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    1. This was its second year, Suzanne - here's the link for it:

      http://www.plymouth.ac.uk/pages/view.asp?page=40399&eventID=7975&showEvent=1&nocache=1

      It's organised in conjunction with the university.

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  4. Excellent interview, Annalisa!

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  5. Wonderful interview, ladies. I really enjoy reading short stories, too. But it's something I only discovered in the past few years. I hope they are on the rise. :)

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  6. How awesome that you were able to interview Alison! I enjoyed reading it.

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  7. I like the idea of not talking about a story until the draft is done. Whenever I try to explain a story before i have it down, it sounds so silly I lose a little faith in it. So, like Alison, I'm going to quit!

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    1. I don't explain much about mine either - which is why I've got 'the cult one', 'the depressing one' and 'the hotel one' :-)

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  8. Hi Annalisa,

    Kudos to you and what an enlightening interview with Alison Moore. I shall check this fascinating lady out.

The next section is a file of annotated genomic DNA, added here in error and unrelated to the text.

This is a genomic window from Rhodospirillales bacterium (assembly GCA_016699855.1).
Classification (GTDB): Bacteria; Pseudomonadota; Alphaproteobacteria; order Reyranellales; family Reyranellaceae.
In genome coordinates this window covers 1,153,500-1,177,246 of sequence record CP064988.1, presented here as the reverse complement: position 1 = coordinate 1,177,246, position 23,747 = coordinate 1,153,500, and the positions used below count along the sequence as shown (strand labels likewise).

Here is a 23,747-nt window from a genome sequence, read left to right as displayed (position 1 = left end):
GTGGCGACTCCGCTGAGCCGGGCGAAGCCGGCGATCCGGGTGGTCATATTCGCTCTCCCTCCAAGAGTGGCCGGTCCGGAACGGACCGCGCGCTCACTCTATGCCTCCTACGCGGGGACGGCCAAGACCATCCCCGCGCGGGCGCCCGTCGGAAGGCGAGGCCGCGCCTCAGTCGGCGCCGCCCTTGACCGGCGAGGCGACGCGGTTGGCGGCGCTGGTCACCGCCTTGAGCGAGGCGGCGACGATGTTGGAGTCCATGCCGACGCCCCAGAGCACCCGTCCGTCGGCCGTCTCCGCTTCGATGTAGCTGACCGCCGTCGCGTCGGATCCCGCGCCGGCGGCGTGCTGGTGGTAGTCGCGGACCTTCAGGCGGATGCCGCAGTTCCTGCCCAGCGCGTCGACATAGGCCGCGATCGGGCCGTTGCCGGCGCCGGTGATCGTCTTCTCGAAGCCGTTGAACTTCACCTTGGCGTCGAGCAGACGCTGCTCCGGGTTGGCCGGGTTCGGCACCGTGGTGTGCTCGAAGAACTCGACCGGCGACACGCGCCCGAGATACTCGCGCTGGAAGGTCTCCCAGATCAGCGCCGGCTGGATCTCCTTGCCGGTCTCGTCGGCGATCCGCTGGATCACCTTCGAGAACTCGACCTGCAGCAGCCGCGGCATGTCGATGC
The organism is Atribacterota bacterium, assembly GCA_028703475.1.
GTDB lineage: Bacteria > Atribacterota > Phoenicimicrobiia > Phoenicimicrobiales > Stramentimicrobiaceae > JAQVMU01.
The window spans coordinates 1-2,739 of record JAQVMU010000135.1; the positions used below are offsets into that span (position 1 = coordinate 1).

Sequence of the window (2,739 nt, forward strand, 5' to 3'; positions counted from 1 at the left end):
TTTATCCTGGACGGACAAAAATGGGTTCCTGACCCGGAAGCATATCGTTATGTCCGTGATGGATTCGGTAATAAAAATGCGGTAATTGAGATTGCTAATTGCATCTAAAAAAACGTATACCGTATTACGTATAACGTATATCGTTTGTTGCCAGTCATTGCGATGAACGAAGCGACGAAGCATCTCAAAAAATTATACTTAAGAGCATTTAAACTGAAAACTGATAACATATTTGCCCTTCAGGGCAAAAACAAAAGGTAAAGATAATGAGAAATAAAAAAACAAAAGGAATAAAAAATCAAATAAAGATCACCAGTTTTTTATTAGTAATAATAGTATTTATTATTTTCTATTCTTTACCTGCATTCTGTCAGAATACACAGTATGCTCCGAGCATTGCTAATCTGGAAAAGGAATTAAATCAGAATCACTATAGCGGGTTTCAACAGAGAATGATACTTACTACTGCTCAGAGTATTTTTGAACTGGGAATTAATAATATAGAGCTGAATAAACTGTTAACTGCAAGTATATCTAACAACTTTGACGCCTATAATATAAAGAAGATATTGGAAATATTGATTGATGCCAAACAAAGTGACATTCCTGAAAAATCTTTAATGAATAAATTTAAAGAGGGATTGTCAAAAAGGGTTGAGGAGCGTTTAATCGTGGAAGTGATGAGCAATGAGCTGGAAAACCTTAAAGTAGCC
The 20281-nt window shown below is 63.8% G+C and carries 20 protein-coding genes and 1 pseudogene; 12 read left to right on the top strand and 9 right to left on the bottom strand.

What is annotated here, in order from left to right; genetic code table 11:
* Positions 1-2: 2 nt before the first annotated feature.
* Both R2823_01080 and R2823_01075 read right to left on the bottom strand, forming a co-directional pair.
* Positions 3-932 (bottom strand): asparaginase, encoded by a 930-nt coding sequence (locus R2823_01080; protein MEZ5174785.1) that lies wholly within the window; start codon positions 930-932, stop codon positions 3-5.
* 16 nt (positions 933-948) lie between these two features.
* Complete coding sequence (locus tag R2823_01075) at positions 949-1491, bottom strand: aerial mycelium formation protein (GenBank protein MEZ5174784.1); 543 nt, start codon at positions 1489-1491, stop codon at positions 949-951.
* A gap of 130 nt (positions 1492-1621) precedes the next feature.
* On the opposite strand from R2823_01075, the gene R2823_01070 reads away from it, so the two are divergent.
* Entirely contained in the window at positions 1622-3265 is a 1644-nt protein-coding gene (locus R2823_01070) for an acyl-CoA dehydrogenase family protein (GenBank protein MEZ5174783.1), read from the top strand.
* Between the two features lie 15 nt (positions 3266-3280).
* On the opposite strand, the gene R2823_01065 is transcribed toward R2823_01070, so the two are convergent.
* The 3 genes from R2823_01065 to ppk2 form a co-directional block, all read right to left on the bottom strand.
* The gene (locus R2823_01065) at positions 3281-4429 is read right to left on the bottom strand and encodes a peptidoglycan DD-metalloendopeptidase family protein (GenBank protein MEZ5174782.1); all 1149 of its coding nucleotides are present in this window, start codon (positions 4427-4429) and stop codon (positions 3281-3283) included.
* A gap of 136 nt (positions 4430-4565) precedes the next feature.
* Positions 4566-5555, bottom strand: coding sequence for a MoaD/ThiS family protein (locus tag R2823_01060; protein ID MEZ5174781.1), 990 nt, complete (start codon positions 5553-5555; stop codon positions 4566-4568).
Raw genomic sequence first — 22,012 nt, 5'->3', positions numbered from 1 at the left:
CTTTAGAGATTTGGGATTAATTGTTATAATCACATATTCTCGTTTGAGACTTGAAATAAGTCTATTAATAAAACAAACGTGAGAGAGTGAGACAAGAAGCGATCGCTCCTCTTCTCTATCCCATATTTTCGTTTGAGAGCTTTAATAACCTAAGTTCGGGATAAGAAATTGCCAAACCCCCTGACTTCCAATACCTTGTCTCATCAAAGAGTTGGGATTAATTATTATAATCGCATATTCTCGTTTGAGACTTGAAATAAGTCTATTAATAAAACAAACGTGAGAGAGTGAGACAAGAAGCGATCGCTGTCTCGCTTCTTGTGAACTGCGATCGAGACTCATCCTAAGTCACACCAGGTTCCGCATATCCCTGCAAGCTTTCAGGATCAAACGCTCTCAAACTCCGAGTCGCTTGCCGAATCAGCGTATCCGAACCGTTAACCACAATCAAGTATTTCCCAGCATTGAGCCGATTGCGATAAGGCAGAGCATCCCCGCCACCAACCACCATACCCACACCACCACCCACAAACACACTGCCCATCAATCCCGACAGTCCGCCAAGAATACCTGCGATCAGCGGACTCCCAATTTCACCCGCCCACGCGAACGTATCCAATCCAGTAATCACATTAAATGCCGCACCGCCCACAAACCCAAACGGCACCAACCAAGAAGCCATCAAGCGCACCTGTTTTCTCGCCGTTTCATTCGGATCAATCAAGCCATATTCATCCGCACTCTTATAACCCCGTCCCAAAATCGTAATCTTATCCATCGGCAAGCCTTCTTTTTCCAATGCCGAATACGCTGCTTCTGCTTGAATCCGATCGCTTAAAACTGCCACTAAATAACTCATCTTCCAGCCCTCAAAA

Thank you, Annalisa and well done for approaching her.

    Gary

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    1. Her novel The Lighthouse was one of my favourites from last year, well worth reading!

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  9. My husband and I both really enjoyed The Lighthouse. Poor old Futh! It's one of those books that plays in your head every once in a while. Interesting questions, Annalisa. Just what I'd been wondering about as well!

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    1. I'm looking forward to reading it again. I imagine it's one of those novels which will always throw up something new.

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  10. Glad you had a lovely time, and glad I was able to bring Alison to Plymouth :)

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Please comment - I love a good chat!